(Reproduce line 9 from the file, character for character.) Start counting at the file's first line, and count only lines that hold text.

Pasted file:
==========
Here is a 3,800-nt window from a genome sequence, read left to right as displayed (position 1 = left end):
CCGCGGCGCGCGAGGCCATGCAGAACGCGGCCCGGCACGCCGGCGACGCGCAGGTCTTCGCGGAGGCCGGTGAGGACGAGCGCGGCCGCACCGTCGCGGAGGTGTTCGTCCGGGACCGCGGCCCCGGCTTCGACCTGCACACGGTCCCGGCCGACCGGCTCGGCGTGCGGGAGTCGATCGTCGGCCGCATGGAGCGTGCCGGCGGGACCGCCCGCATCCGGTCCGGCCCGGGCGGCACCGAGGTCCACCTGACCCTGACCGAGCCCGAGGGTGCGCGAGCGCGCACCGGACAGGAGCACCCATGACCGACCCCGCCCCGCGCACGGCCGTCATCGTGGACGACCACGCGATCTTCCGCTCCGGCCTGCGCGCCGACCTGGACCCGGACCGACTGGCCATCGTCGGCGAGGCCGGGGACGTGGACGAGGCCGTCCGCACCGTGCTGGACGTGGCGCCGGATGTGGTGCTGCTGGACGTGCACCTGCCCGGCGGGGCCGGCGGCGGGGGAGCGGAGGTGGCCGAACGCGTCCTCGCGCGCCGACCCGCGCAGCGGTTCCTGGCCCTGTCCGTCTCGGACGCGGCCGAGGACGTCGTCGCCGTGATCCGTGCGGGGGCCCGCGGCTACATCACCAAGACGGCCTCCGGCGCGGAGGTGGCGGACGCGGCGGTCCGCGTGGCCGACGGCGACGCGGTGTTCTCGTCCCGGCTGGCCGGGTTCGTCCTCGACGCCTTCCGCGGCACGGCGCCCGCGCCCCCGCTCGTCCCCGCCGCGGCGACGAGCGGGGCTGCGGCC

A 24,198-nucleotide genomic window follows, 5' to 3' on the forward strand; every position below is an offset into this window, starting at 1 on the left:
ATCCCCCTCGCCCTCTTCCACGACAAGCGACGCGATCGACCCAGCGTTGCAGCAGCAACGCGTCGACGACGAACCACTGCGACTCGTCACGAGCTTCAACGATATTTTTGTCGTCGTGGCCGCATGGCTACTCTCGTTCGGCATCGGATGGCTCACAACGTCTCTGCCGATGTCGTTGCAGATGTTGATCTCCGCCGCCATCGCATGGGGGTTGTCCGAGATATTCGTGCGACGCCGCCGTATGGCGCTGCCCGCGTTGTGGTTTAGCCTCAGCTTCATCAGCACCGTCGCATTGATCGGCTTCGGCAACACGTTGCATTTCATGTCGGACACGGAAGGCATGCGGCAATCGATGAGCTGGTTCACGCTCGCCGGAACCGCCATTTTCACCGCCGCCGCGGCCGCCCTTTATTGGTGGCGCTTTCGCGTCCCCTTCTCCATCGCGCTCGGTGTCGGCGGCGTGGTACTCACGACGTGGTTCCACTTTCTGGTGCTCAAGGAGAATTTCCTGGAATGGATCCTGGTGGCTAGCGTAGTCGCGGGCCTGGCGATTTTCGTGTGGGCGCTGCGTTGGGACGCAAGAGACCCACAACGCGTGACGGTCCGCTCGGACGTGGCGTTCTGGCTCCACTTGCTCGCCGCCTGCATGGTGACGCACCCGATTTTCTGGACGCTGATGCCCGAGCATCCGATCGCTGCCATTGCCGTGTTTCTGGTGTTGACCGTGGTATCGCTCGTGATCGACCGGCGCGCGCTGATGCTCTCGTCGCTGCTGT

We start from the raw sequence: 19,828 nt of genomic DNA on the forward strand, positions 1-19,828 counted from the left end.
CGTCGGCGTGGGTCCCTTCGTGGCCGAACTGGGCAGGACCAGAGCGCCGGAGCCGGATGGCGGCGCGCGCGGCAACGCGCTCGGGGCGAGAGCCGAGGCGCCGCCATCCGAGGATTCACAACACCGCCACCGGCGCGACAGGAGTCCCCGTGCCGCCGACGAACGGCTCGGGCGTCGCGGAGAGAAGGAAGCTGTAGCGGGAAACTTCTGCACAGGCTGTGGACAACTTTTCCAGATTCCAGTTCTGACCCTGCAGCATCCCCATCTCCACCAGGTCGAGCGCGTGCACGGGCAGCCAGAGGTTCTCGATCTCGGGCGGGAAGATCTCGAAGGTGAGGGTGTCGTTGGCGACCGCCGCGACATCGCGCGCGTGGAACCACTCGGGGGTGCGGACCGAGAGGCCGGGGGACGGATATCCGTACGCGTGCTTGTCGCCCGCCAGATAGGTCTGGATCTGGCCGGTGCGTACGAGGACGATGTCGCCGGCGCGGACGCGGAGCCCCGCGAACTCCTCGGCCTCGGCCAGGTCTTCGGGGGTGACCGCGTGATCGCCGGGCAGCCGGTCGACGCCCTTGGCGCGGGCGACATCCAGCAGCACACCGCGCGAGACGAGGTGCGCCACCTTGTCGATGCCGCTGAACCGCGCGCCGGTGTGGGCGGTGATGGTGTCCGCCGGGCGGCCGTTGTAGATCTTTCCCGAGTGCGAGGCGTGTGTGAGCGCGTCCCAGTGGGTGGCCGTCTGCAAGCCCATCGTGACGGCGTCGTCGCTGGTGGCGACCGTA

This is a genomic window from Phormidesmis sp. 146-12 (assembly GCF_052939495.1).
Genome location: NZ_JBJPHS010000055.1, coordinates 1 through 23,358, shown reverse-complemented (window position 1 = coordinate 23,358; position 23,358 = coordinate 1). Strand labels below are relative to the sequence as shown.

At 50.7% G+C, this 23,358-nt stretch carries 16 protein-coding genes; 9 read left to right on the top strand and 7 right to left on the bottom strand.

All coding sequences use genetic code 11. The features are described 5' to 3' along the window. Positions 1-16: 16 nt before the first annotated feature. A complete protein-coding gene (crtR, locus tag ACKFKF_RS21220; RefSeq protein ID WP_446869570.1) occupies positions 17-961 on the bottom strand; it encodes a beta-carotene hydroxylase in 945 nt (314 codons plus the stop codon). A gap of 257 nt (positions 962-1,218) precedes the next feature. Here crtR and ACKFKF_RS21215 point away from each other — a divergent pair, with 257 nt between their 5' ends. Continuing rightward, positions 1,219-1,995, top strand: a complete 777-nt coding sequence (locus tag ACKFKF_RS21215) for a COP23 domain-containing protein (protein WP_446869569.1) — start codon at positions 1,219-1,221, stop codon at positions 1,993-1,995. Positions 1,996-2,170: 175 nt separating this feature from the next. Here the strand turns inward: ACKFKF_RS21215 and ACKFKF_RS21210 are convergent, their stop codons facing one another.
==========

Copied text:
At 50.7% G+C, this 23,358-nt stretch carries 16 protein-coding genes; 9 read left to right on the top strand and 7 right to left on the bottom strand.